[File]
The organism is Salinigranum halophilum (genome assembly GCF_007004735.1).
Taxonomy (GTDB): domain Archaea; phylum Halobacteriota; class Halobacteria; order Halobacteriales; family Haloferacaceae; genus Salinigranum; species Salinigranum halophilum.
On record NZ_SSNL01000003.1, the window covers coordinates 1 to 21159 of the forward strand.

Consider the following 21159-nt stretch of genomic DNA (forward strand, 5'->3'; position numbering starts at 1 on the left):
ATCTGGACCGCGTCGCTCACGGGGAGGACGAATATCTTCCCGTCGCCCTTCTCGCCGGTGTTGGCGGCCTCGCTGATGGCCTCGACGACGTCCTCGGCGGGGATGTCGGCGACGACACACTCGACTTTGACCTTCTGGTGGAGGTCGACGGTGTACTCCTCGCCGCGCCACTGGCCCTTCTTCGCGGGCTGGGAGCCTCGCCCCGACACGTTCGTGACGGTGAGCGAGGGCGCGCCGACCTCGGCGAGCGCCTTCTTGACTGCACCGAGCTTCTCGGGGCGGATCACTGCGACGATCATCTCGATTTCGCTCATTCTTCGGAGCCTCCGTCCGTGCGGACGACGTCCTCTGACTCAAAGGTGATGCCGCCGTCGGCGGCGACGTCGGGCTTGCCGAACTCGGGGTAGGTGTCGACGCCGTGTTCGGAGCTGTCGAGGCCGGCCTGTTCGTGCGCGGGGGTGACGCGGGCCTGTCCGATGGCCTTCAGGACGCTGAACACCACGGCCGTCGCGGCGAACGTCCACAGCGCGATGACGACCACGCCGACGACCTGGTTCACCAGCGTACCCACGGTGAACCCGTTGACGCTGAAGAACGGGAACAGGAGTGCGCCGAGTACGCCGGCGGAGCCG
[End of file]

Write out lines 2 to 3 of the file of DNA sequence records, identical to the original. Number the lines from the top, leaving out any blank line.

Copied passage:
Taxonomy (GTDB): domain Archaea; phylum Halobacteriota; class Halobacteria; order Halobacteriales; family Haloferacaceae; genus Salinigranum; species Salinigranum halophilum.
On record NZ_SSNL01000003.1, the window covers coordinates 1 to 21159 of the forward strand.